For me, it’s a highlight, beause i have never done a bridge like that. Of the 14 bridges I have built, there’s not one that follows this principle, not one that is done with this purity. And technically it is a demanding bridge. It’s a highly technical bridge.

Herald: With that in mind, is this an architect’s bridge or an engineer’s bridge?

S.C.: You know that until the early 19th century there was no difference. There is a fellow called Pironay who has built many bridges. He was an architect and he was founder of Ecole Polytechnique, in the Napoleonic time, and this Pironay was the founder of the school from which started calling engineers instead of architects. in principle, there is not a difference. I think it is a bridge that is engineering-wise enormously challenging, and technically in my eyes it’s an achievement, it’s a very modern bridge. On the other hand it’s a bridge that tried to be very functional and very near and close to the people.

Herald: There’s disappointment from a lot of people in Calgary that there was an attempt to go beyond the functional, to bring you in, especially at this time where everyone is cutting back. I know you’ve experienced that your Chicago (condo) project, that that’s a victim of a recession. How do you feel about this as a time to build bridges of extravagance, of beauty?

S.C.: To build things with beauty, is a matter of dignity and not a matter of time. If you go to certain places where people have been living in the mediterranean areas before the tourists arrived. Yu could arrive into those Greek villages in the islands. It was those pristine white houses and these beautiful villages. People were living with very little resources. But it was clean, and it was pristine, and it was apulchritude. So i don’t think recession or not recession, the sensibility towards beauty is for all seasons.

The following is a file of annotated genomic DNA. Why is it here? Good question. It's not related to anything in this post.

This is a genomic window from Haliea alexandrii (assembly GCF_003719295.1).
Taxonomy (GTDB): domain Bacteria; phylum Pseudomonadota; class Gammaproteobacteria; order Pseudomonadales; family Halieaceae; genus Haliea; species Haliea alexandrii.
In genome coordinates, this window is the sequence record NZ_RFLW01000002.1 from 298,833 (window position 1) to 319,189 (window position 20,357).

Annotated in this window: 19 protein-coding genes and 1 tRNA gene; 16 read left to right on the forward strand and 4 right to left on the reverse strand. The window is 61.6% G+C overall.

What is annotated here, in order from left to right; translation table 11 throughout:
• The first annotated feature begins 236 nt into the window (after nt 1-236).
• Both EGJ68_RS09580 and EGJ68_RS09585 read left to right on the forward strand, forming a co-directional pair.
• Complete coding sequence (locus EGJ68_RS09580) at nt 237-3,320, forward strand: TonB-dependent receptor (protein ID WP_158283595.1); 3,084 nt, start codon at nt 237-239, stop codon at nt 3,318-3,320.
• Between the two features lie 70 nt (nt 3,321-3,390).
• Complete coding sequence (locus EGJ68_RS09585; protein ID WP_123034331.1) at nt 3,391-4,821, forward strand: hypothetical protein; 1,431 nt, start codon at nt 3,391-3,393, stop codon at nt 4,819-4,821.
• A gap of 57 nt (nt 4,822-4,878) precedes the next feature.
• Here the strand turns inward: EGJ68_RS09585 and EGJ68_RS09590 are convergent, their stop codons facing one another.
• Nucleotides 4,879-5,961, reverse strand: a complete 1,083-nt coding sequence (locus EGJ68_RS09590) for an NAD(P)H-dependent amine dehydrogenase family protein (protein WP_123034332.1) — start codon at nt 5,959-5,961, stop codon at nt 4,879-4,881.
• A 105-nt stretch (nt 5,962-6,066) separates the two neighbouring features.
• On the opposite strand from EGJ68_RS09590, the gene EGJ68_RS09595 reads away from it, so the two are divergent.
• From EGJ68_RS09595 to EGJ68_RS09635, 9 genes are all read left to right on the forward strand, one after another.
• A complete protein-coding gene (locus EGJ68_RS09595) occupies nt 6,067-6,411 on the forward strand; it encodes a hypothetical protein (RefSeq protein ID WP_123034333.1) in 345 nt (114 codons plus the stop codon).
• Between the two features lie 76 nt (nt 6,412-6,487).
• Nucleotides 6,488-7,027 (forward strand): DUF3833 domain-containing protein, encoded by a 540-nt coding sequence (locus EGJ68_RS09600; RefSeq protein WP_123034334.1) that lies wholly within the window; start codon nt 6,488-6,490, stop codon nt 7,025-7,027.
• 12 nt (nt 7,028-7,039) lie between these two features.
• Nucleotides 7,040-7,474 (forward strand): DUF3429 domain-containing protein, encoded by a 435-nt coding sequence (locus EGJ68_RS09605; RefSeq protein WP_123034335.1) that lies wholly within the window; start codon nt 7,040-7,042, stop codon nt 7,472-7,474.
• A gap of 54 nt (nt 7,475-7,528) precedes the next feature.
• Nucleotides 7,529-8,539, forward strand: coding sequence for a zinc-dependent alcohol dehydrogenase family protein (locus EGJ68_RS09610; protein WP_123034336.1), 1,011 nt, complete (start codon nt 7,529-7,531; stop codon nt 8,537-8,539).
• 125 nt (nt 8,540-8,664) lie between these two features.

At the other side, beauty and function are not fighting with each other. A bridge has to be functional, and we are here giving a lot of importance to the functionality, beause i think i wanted to do a bridge that was appealing that people use with pleasure and that it really serves the people directly.

And then the third thing is that remember, I am living in New York. I think the greatest achievements in new york is the Empire State Building, the Chrysler Building, the Rockefeller Center, the geroge washington bridge. those were all built in the great depression. The people should understand that difficult times is the time of renewal. It is the time to get in front of the challenges with a lot of courage and openness. And I think those buildings remain as witness of the people’s attitude of hope for the future. Because everybody knows today in the globe and mail there was an article that the American banking system is already showing signs that we are over the recession. One day or another this crisis will be finished and we will show ourselves to the future generations as courageous people, living in their future, not only in our future. I mean, in New York you have those great buildings, the greatest in the city, built in the most beautiful time.